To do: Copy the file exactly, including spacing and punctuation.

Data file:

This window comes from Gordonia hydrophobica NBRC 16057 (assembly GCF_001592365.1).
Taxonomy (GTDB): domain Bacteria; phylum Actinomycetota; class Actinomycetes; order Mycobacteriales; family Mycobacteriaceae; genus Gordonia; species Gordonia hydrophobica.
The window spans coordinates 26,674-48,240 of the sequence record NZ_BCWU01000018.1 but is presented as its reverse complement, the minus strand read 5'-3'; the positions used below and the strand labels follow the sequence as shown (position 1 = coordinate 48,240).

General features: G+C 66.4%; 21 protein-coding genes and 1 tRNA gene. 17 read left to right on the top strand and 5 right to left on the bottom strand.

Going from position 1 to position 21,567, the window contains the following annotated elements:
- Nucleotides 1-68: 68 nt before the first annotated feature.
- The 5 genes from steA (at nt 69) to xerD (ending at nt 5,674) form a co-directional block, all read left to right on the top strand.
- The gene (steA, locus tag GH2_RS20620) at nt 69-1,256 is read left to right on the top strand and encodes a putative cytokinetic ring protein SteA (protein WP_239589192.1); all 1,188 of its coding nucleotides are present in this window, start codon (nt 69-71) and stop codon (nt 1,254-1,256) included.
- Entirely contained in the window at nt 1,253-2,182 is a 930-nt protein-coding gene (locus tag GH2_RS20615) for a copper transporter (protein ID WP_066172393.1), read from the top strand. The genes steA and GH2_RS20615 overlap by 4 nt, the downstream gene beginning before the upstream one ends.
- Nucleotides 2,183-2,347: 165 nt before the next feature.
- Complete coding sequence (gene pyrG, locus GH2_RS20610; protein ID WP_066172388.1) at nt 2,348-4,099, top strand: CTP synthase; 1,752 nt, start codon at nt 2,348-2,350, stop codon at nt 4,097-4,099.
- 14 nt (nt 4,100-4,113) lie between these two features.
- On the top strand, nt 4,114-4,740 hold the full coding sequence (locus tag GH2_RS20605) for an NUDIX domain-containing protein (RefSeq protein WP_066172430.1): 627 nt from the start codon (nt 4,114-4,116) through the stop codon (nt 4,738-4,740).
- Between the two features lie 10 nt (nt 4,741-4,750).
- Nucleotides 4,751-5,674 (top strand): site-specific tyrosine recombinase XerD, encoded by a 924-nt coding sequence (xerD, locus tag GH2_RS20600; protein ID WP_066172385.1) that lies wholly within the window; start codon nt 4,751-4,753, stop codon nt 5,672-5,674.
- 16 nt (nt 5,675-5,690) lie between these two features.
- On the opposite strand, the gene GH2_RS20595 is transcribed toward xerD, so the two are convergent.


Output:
This window comes from Gordonia hydrophobica NBRC 16057 (assembly GCF_001592365.1).
Taxonomy (GTDB): domain Bacteria; phylum Actinomycetota; class Actinomycetes; order Mycobacteriales; family Mycobacteriaceae; genus Gordonia; species Gordonia hydrophobica.
The window spans coordinates 26,674-48,240 of the sequence record NZ_BCWU01000018.1 but is presented as its reverse complement, the minus strand read 5'-3'; the positions used below and the strand labels follow the sequence as shown (position 1 = coordinate 48,240).

General features: G+C 66.4%; 21 protein-coding genes and 1 tRNA gene. 17 read left to right on the top strand and 5 right to left on the bottom strand.

Going from position 1 to position 21,567, the window contains the following annotated elements:
- Nucleotides 1-68: 68 nt before the first annotated feature.
- The 5 genes from steA (at nt 69) to xerD (ending at nt 5,674) form a co-directional block, all read left to right on the top strand.
- The gene (steA, locus tag GH2_RS20620) at nt 69-1,256 is read left to right on the top strand and encodes a putative cytokinetic ring protein SteA (protein WP_239589192.1); all 1,188 of its coding nucleotides are present in this window, start codon (nt 69-71) and stop codon (nt 1,254-1,256) included.
- Entirely contained in the window at nt 1,253-2,182 is a 930-nt protein-coding gene (locus tag GH2_RS20615) for a copper transporter (protein ID WP_066172393.1), read from the top strand. The genes steA and GH2_RS20615 overlap by 4 nt, the downstream gene beginning before the upstream one ends.
- Nucleotides 2,183-2,347: 165 nt before the next feature.
- Complete coding sequence (gene pyrG, locus GH2_RS20610; protein ID WP_066172388.1) at nt 2,348-4,099, top strand: CTP synthase; 1,752 nt, start codon at nt 2,348-2,350, stop codon at nt 4,097-4,099.
- 14 nt (nt 4,100-4,113) lie between these two features.
- On the top strand, nt 4,114-4,740 hold the full coding sequence (locus tag GH2_RS20605) for an NUDIX domain-containing protein (RefSeq protein WP_066172430.1): 627 nt from the start codon (nt 4,114-4,116) through the stop codon (nt 4,738-4,740).
- Between the two features lie 10 nt (nt 4,741-4,750).
- Nucleotides 4,751-5,674 (top strand): site-specific tyrosine recombinase XerD, encoded by a 924-nt coding sequence (xerD, locus tag GH2_RS20600; protein ID WP_066172385.1) that lies wholly within the window; start codon nt 4,751-4,753, stop codon nt 5,672-5,674.
- 16 nt (nt 5,675-5,690) lie between these two features.
- On the opposite strand, the gene GH2_RS20595 is transcribed toward xerD, so the two are convergent.